were an unlikely business partnership--a German immigrant, an Irish
storekeeper, and two Jewish brothers.
But in 1900, Joseph Kurth, Simon W. Henderson, and Sam and Eli Wiener
pooled their resources and created the Angelina and Neches River Railroad.
It wasn’t much of a railroad in the beginning--two wood-burning narrow-gauge
locomotives and ten miles of track.
But in almost 110 years, the A&NR has become as much a part of East
Texas as the pine trees that blanket the region.
The shortline’s service helped shape the success of Lufkin’s
largest corporations--firms like Lufkin Industries, Texas Foundries,
Inc., Southland Paper Mills, which made the South’s first newsprint
from southern pines, and Angelina Plywood, which made some of the
first southern pine plywood in the nation.
The A&NR also became a viable business partner with dozens of other
businesses, transporting chemicals, construction materials, groceries,
metals and other goods.
The railroad also became one of the proudest possessions of fhe founding
families, and many of them spent time “just riding up and down the
line” with the railroad crews.
|An early A&NR
locomotive on a track near Nacalina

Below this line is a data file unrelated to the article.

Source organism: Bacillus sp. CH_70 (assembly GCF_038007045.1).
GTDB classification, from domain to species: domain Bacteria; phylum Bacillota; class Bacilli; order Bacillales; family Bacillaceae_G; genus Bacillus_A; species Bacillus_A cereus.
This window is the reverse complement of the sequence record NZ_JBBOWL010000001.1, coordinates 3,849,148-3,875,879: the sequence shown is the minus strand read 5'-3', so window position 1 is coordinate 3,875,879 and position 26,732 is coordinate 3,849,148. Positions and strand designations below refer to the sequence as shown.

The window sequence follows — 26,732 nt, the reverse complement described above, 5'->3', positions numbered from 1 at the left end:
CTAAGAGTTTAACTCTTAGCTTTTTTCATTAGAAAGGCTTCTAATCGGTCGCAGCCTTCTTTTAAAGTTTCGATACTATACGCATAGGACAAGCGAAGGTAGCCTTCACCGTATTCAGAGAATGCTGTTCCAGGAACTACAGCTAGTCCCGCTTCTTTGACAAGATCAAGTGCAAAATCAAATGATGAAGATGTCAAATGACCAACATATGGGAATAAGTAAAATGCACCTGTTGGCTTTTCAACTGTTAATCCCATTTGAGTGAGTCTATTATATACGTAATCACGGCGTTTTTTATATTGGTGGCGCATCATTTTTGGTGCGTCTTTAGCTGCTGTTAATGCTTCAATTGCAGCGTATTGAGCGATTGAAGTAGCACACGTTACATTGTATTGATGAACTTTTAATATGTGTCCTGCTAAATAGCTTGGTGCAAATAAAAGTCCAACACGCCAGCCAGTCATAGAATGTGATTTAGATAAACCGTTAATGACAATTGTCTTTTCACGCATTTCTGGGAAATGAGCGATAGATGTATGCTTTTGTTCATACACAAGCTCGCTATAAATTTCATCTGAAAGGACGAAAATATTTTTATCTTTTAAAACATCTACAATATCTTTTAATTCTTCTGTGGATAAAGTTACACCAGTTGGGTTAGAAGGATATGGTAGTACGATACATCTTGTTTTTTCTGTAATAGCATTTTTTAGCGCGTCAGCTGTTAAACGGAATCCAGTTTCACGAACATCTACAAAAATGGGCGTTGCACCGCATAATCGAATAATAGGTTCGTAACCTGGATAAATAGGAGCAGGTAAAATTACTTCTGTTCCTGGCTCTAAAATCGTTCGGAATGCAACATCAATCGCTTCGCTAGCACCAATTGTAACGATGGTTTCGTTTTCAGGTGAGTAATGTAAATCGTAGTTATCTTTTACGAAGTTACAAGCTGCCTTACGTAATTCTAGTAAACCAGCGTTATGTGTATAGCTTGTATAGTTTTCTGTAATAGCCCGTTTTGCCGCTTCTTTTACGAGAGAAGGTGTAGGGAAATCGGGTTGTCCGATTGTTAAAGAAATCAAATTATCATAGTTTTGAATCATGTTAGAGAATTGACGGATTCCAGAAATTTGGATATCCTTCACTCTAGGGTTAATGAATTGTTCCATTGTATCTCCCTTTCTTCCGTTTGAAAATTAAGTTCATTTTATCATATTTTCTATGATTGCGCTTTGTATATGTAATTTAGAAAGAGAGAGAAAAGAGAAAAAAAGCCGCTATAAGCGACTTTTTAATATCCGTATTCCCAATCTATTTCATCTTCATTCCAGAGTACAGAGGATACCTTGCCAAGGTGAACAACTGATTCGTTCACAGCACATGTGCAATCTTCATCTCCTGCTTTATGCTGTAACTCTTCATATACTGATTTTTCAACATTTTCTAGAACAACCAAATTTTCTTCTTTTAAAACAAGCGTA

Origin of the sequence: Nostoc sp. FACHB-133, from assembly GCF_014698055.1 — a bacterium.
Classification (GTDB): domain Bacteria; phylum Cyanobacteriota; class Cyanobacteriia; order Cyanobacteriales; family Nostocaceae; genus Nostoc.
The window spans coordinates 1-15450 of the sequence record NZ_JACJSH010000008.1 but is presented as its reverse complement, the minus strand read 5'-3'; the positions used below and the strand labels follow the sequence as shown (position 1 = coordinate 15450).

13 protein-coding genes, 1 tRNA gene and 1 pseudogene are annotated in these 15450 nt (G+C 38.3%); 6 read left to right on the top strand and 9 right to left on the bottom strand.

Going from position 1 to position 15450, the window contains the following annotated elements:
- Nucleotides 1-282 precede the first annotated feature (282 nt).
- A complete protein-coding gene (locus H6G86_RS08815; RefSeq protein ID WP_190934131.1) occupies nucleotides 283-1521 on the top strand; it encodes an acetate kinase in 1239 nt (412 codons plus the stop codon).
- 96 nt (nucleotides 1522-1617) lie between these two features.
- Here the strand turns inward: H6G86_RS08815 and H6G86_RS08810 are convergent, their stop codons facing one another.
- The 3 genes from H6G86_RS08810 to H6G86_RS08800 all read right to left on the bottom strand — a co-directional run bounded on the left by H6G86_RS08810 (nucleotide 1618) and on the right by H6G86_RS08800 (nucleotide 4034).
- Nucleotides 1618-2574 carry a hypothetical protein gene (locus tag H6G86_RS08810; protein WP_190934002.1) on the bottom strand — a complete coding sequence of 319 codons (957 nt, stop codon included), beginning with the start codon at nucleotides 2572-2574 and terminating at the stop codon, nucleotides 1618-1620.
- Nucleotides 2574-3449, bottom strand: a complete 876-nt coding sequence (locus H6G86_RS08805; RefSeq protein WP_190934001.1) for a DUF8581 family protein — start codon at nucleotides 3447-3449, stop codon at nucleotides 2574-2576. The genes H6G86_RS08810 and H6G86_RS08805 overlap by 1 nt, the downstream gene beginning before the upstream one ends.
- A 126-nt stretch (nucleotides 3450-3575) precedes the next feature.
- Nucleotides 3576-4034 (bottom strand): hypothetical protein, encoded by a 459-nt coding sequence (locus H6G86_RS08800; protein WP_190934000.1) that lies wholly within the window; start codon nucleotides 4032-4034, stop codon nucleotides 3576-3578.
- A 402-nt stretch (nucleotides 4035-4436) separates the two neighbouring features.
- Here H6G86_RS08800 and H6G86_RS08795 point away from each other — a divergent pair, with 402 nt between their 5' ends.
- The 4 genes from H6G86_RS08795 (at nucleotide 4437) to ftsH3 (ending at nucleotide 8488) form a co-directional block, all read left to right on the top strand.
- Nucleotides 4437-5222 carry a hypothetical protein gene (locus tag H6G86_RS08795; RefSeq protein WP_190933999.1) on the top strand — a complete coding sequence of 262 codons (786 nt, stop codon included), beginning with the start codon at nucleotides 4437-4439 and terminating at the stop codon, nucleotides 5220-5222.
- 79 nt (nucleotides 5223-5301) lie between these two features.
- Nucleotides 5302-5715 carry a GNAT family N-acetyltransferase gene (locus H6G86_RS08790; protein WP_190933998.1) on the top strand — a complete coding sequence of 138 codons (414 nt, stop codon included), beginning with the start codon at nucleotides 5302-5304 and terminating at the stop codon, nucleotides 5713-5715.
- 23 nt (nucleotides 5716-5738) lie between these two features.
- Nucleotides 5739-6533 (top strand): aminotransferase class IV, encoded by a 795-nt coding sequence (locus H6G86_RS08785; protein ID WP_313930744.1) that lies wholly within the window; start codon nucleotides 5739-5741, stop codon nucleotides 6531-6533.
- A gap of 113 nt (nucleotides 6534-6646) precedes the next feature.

Photo courtesy Bob Bowman
|Charles L. Kelty
and James A. Ewing, who owned the sawmill before selling it to Kurth
in 1888, had previously utilized a crude log tram consisting of four-by-four
wooden rails over which a few log cars were pulled by oxen and mule
teams and later by a small shay or "dinky" steam engine.
For the most part, oxen pulling eight-wheel wagons were used to transport
logs from the woods to the wooden-tracked tram sites. This worked
fine as long as timber stands were accessible within a few miles from
the sawmill or the tram roads. In 1911, the A&NR completed a line
from Nacalina, at the Angelina River, to Chireno
County, a distance of 10.74 miles, after the citizens of Chireno
agreed to pay $10,200 to the company when the tracks were completed
to the community.
Bob Bowman's East Texas May
10, 2009 Column
A weekly column syndicated in 70 East Texas newspapers
See Texas Railroads